We visited the walruses, which we discovered, after commenting on their extreme sociability, included the famous Jocko, a movie star walrus. Jocko is a big show-off, who comes right up to the glass and thrills your children with flips and flipper-clapping - he loves children, and our children found a mutual attraction.
We all love the penguins who are also goofy and think that your hand is a fish:
We had somehow missed the shark tunnel the first time around, but never again:
There is also Stingray Bay; a tank where you can touch the rays (free), and a Dolphin tank where you can watch the dolphins play and be fed, or pay $10 to feed and touch them (we opted out this time, but I think the cost sure beats the $250 Waikoloa dolphin experience -with imported dolphins).
We found ourselves back at Thomas Town and Looney Tunes Seaport, where there are also many rides for children of all sizes - the girls would go ride the slightly more thrilling rides over there like balloons, mini-roller coaster, or swings, while Bubbles rode the more sedate trains, planes, and helicopters. Cindy went to grab a bite, and came back with the most delicious looking crepe I would never expect to see in a large park. It was consumed before it was photographed.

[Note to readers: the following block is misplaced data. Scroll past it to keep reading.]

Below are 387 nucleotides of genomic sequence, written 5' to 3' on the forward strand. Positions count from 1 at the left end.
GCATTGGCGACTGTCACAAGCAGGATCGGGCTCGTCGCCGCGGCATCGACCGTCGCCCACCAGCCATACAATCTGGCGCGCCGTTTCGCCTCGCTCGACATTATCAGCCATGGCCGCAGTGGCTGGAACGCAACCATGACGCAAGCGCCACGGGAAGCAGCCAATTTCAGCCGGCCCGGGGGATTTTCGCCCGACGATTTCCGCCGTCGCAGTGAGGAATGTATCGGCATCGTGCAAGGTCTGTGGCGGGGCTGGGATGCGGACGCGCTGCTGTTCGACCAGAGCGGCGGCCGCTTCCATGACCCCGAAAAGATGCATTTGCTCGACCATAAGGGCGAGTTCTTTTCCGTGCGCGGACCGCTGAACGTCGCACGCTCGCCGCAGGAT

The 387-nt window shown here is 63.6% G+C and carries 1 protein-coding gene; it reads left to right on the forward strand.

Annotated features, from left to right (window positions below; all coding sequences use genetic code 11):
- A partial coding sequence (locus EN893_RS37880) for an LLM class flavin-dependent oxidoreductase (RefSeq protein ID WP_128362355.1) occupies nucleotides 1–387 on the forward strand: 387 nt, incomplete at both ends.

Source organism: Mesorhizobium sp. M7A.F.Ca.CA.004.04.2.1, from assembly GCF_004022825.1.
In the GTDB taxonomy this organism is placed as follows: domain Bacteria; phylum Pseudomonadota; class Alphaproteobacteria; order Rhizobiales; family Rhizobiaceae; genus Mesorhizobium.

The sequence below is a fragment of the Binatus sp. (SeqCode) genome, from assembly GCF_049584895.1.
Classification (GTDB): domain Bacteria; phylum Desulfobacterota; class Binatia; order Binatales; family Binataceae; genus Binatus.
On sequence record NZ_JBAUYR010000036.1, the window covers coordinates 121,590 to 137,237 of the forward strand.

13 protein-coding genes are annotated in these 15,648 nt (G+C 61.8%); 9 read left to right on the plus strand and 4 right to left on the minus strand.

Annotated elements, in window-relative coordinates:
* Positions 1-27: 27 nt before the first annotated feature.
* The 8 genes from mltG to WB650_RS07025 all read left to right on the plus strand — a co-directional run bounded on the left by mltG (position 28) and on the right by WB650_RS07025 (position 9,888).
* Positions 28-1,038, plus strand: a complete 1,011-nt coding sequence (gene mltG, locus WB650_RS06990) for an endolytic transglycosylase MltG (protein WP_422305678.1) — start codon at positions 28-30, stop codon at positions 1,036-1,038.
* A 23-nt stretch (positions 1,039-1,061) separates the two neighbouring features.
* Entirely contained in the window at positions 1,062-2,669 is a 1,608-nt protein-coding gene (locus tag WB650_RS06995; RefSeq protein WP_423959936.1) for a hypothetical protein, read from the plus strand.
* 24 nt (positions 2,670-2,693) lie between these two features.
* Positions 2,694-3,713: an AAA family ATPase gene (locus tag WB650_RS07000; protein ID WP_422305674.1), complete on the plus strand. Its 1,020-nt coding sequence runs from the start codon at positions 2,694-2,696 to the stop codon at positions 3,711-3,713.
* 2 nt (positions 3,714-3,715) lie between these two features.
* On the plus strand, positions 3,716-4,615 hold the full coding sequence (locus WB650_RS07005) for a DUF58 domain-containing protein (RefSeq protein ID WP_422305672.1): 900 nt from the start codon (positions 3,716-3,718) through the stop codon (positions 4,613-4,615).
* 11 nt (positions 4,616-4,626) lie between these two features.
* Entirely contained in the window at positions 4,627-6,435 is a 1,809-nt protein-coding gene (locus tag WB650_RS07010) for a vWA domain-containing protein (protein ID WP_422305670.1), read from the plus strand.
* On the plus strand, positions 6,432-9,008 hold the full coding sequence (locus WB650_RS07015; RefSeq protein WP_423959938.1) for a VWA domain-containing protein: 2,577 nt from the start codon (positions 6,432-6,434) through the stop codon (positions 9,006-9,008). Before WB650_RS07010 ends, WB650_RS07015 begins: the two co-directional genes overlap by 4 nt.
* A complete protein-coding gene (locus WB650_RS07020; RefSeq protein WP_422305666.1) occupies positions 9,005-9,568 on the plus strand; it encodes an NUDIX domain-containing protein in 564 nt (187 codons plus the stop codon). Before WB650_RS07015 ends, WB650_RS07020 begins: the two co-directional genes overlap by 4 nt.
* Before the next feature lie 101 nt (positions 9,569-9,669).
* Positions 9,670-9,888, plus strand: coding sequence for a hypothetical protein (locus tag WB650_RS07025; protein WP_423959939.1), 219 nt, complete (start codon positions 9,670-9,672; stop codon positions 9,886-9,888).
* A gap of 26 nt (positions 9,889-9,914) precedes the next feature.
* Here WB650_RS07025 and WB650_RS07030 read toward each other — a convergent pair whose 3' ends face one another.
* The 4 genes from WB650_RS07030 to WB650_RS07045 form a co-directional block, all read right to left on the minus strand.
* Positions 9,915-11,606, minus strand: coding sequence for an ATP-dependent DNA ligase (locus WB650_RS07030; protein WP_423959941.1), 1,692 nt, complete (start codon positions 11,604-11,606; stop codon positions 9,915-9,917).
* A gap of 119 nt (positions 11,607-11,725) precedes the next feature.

While Cindy worked on an equally delicious looking spinach salad, Supergirl asked for her own spinach salad. I think that Cindy discovered the yummiest secret in all of the park's food offerings (if you are looking for some options beyond fried or chain food), because at the California Crepes booth (next to Ben & Jerry's by the Looney Tunes Seaport), there is a European woman making all this food fresh, including her mini-donuts which I bought on a whim (6 for $2.99) and were instantly devoured. The spinach salad ($5.99) and the crepes (~$8.50) were jewels among concession stands, and we definitely will be visiting that stand next time.
We headed over to the animal side of the park since we had missed that the last time, and I was impressed beyond my expectations.
The kids loved Odin, the non-vicious, bottle-fed white Bengal tiger:
And the super-hammy photogenic baby giraffes:
And then we split up so that dh could take the littles to the killer whale show, and Cindy, Sophie and I could crunch in some eleventh hour serial roller coaster riding.